“For a project of this scale, state enterprises are sometimes more suitable because they are better equipped, their time and expenses are under control, and they are historically more stable in order to sustain such a project,” a representative of Roland Berger Strategy Consultants expressed his opinion.
Indian consortium BEL / Rolta received a contract for the implementation of TCS. According to the director of the company BEL, “the consortium is fully prepared to perform the complex task of developing a battle management system.” “We also strive to maximize the share of local components by developing various subsystems within the country,” said the managing director of Rolta India. “The choice of Rolta is a direct proof of our investment strategy and the creation of world-class Indian intellectual property.”
This intellectual development company Rolta based on the experience of creating automated control systems, which are already in service with various units of the Indian army. As part of the consortium, Rolta will develop software for the battle management system, geographic information system software and data processing, as well as licensing. Rolta will also manufacture, in conjunction with the BEL subsystem, the integration and commissioning of the entire system and its maintenance.
Currently, in the framework of the public-private partnership of DRDO, the army and the company Tata Motors, the floating wheel platform FICV is being developed, which has now passed the running, fire tests and buoyancy tests.
Tata believes that by successfully demonstrating its ability to build armored vehicles, it can hope to win the FICV project. There are ten bidders for the FICV project worth 9 billion dollars. Again, in the framework of the Do in India mantra, the goal of this program is to replace roughly 1400 Russian 2600 BMPs with FICV platforms. According to some estimates, the cost of the program may eventually grow to 15 billion dollars.
The deadline for submitting responses to the RFP issued by the Ministry of Defense was 15 February 2016. In line with the "Make in India" slogan, the Ministry granted OFB and two other applicants the right to design and develop the FICV. A letter from the ministry, sent out to ten applicants, states that two private Indian companies will be selected for the competition. The ten applicants include L&T, Tata Power (SED), Mahindra & Mahindra, Bharat Forge, Pipavav Defense, Rolta India, Punj Lloyd and Titagarh Wagons. The request for proposals states that the FICV vehicle should be transported by Il-76 and C-17 military transport aircraft and fire anti-tank guided missiles at a range of up to 4000 meters.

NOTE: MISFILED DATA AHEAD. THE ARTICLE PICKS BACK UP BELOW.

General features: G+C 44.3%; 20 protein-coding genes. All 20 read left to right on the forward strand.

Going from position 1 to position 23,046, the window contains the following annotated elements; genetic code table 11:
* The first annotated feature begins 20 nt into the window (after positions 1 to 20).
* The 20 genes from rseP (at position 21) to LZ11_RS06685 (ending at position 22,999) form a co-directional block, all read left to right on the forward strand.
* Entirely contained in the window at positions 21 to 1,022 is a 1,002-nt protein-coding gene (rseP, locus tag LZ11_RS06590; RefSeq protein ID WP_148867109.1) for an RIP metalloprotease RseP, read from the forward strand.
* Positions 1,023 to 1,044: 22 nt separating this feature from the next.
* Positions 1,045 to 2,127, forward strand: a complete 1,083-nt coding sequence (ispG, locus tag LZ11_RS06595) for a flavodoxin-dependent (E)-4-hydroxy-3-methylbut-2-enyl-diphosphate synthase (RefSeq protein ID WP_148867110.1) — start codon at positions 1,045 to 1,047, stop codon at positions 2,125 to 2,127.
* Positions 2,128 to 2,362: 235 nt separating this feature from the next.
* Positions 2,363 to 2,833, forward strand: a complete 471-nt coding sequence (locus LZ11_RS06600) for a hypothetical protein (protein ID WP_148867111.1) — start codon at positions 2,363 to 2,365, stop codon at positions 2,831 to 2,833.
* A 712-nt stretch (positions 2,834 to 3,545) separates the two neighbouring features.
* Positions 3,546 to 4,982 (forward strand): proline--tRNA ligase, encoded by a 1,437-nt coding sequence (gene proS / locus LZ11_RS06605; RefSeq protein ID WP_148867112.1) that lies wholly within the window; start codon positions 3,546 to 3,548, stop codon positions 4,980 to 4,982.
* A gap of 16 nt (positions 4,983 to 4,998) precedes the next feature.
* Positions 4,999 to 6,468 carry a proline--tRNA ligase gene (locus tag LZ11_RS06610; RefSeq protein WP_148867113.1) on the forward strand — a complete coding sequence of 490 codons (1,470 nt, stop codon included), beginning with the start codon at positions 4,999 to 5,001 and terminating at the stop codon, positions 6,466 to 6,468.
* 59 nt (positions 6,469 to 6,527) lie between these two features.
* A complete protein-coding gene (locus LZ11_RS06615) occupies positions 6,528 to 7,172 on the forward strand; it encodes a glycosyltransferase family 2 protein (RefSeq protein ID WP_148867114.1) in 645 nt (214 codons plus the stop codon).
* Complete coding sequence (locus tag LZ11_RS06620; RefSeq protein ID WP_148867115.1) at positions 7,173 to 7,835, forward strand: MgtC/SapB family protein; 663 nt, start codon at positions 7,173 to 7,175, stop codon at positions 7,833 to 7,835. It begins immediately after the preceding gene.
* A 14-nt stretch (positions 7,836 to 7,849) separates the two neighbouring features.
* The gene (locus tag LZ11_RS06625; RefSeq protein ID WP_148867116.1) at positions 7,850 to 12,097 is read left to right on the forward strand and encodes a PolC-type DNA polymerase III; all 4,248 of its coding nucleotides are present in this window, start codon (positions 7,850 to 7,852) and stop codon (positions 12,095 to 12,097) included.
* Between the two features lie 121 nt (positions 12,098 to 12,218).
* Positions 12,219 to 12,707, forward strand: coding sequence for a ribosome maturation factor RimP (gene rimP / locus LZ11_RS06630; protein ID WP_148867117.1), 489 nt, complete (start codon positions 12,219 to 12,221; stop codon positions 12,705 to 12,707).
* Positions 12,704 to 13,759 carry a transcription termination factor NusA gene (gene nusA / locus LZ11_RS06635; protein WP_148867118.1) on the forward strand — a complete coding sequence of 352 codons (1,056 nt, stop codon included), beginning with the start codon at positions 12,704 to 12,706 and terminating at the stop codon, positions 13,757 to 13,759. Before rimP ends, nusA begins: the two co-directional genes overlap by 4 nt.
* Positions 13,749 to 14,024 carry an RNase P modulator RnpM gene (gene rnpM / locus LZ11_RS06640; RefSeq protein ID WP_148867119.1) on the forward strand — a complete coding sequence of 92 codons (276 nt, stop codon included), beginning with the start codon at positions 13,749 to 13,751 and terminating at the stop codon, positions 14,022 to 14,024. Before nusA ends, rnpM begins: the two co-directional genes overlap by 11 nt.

Another big project on the agenda is the medium tank FRCV, which will replace obsolete army Tanks T-72. To eliminate some confusion, Parikar confirmed in August 2015 that the Indian Army’s requirements for a medium tank did not contradict the Arjun main battle tank (MBT) program. He added that the FRCV platforms “must meet future requirements beyond 2027 and should not affect Arjun MBT orders.”
The request for information states that there is a need for FRCV 2545 machines and besides the medium tank this platform should become the basis for a modular family of vehicles: tracked MBT (basic variant); light tracked tank; light wheeled tank; tank bridge laying; mine sweep and mine plow. The family also includes a repair and recovery vehicle, a self-propelled artillery installation and an anti-aircraft missile and gun installation. The request for information issued last year includes design and development in three phases. The army wants to be the first to see the submitted projects, of which it will select two projects that the government will pay for. Then these two companies will be able to argue for a production contract, after which, finally, the best project will be selected and transferred to the Production Agency.
Among the foreign companies that are most likely to take part in the competition are Rafael, General Dynamics and Uralvagonzavod. The terms of the competition provide for the establishment of close cooperation with large Indian companies. In addition, nine more companies will collaborate on technology transfer, including in-house production of the tower, as well as 22 of 34 mobility-related technologies. It is assumed that these will be BAE Systems, Mahindra & Mahindra, Tata Motors, Dynamatic Technologies, as well as local related businesses such as Punj Lloyd, Bharat Forge, Titagarh Wagons and Pipavav Defense.